Thursday Edition: Why are Bank Robberies Rising?

Who is most likely to die in a bank robbery? FBI statistics show the robber is killed more often than anybody. Branch banks get hit much more often than main banks and the most popular time to rob a bank is on a Tuesday morning.

More bank robberies occur in the South than in any other region. California was the bank robbery capital of the country last year with 915 cases. Nobody else was even close -- Texas was second with 394.

ABC News reports:

Bank robbers hold up at least 23 banks somewhere in the United States every day. The number of bank robberies rose about 5 percent in 2006 -- 7,272 incidents in all.

From three gun-wielding young men robbing a bank in Illinois to a middle-aged man in Texas claiming to be a father who had been just laid off, bank robbery remains one of the most common and troubling crimes facing police.

The story says about 5 percent of bank robberies are pulled off by women, and that they are acting alone more often then they used to.

The story continues:

But whether male or female, across the board, suspects are often robbing out of desperation.

"Out of the people we arrest, about 50 percent have a narcotics use habit," said Kenneth Kaiser, assistant director of the FBI's Criminal Investigative Division. "And the other ones may have an alcohol addiction, they may have a gambling addiction, or they may have other financial problems they're trying to resolve," Kaiser continued.

[...] The financial gain isn't always low. Half of the bank robbers don't get caught, and the overwhelming majority of the cash -- more than 80 percent of it -- disappears. "They're spending it as soon they rob the bank," Kaiser explained.

Of $352 million stolen in bank robberies from 2002 to 2006, investigators recovered only $58 million.

Here is a month-by-month gallery of bank robber pictures. I have to ask: Why are so many bank cameras so horrible? My home video camera takes clearer pictures.

The FBI says bank robberies often used to occur on Friday mornings between 9 a.m. and 11 a.m. This is probably because of a perception that Friday is payday and banks have more cash on hand. New data show robberies occur most often on Tuesday mornings.


  • Total violations: 7,272, up slightly from 6,957 in 2005.
  • Loot stolen: More than $70 million worth of cash, checks, and other property, with $11.2 million recovered by law enforcement to date
  • Their modus operandi: Firearms were involved 1,855 times; demand notes were used almost 4,000 times.
  • Acts of violence: Were committed in 329, or 4.5%, of the 7,272 violations. Of the 13 total deaths, 10 were the perpetrators. These acts included 91 instances involving the discharge of firearms, 197 instances involving assaults, and 40 instances of hostage situations. (One or more acts of violence may occur during an incident.) These acts of violence resulted in 129 injuries, 13 deaths, and 80 persons being taken hostage.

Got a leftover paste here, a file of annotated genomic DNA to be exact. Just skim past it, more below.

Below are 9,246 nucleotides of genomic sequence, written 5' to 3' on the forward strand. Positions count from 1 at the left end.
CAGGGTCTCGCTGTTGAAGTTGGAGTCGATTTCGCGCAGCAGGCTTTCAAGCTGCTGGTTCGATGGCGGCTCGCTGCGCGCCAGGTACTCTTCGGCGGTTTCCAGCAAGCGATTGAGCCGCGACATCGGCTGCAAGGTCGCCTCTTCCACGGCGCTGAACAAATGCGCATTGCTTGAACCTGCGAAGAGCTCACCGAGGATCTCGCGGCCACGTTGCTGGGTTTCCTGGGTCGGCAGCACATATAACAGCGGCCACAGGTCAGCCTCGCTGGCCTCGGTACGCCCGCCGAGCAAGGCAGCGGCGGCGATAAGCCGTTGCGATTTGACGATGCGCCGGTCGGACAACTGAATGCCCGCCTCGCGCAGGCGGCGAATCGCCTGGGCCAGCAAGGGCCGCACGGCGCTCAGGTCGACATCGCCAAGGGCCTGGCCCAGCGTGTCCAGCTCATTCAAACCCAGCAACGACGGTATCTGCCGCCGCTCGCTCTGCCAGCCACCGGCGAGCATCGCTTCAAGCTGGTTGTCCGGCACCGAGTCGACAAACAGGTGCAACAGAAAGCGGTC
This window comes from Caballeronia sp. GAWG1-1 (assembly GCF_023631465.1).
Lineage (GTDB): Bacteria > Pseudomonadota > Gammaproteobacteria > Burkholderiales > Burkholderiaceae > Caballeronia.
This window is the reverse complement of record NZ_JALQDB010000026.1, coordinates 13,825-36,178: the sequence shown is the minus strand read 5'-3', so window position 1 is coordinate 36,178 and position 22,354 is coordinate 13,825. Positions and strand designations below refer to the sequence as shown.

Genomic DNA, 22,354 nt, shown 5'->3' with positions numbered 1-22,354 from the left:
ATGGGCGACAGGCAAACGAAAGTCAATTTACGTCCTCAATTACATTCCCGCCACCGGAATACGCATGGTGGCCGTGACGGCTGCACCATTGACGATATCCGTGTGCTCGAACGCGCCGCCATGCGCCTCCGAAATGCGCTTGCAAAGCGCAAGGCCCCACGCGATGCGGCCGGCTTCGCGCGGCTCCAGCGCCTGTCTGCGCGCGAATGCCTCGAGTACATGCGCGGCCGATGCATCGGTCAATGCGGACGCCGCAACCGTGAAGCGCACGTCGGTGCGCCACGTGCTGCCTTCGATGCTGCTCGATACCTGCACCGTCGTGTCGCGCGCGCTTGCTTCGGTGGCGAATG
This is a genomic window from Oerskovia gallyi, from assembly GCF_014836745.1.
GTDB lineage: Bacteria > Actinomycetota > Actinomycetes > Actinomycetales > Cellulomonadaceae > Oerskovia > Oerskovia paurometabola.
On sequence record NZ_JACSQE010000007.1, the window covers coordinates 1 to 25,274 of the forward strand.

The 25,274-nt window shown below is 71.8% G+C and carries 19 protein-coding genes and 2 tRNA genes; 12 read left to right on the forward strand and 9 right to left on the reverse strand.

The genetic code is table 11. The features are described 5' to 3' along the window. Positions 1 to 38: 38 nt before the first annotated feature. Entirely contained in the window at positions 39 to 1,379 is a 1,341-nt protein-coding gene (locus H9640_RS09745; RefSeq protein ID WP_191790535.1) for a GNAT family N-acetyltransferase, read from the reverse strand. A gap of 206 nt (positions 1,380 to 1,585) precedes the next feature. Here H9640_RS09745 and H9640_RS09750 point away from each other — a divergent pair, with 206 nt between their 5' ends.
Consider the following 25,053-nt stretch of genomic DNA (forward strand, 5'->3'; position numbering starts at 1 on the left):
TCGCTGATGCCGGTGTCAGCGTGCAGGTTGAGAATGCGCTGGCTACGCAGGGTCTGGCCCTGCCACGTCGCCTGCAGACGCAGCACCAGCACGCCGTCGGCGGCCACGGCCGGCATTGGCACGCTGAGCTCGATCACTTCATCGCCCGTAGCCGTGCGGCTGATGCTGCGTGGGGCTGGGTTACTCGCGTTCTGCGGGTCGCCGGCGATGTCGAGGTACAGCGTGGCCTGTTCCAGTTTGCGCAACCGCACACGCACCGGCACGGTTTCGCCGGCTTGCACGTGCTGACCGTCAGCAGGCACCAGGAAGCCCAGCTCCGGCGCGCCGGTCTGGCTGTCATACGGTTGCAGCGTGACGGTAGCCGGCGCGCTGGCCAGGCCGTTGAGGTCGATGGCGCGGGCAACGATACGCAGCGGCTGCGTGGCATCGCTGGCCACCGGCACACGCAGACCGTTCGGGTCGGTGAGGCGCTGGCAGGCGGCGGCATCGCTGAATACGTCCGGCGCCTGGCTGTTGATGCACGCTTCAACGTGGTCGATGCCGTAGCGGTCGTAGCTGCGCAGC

Armored car robberies are rare (only 378 last year nationwide) but they are lucrative. Robbers grabbed more than $4 million dollars in armed car heists last year. Cops only recovered one and a half million of that.

Popcorn Prices Pop Up 40 Percent

Reuters reports:

US popcorn prices have risen more than 40 percent since 2006 as soaring demand for feed corn to fuel the ethanol boom has spilled over into the favorite snack of American moviegoers.

Companies that purchase popcorn each year, as opposed to larger crops such as corn and soybeans, are confined to choosing among a relatively small number of suppliers. This makes it important for popcorn companies to offer competitive prices and forge good relationships with farmers.

"I think [ethanol is] going to have a uniform effect on all geographical areas that produce popcorn," said Dennis Kunnemann, president of AK Acres Popcorn, which buys, processes, and then sells popcorn to distributors, packagers, and snack-food retailers.

"This year, we've paid the highest price ever that I've contracted for, 13 cents a pound," compared with 9 cents per pound last year, Kunnemann added.

The family-owned company in Imperial, Neb., has passed its cost on to customers by signing new contracts for between 18 and 20 cents a pound, up about 40 percent from 2006.

Banning Aluminum Bats

What better time than the all-star break to raise the question of whether aluminum bats are too dangerous. I have raised the question before on Al's Morning Meeting and now, as NPR reported this week, legislators are stepping in, suggesting that wood, not aluminum be used in Little League.


The Physics of Baseball

Acoustics of Baseball Bats: "Crack" vs. "Ping"

Why do Bikers Like Loud Bikes?

KUSA-TV in Denver reports on some bikers who argue that loud motorcycles are safer.

Are you getting the high speed you paid for?

The Christian Science Monitor
says during some parts of the day, you may not be getting the speed you were promised thanks to something called "bandwidth shaping."

Brain Injuries in High School Football

The National Institutes of Health news site says:

The number of catastrophic head injuries in high school football far exceeds the number of such injuries in college football, a new study finds.

In addition, the number of high school players who receive such head injuries and then play with residual effects is "unacceptably high," according to the report in the July issue of The American Journal of Sports Medicine.

Catastrophic brain trauma can include brain bleeding and swelling. While rare, it can result in permanent brain damage, experts warn.

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    Al Tompkins

    Al Tompkins is The Poynter Institute’s senior faculty for broadcasting and online. He has taught thousands of journalists, journalism students and educators in newsrooms around the world.


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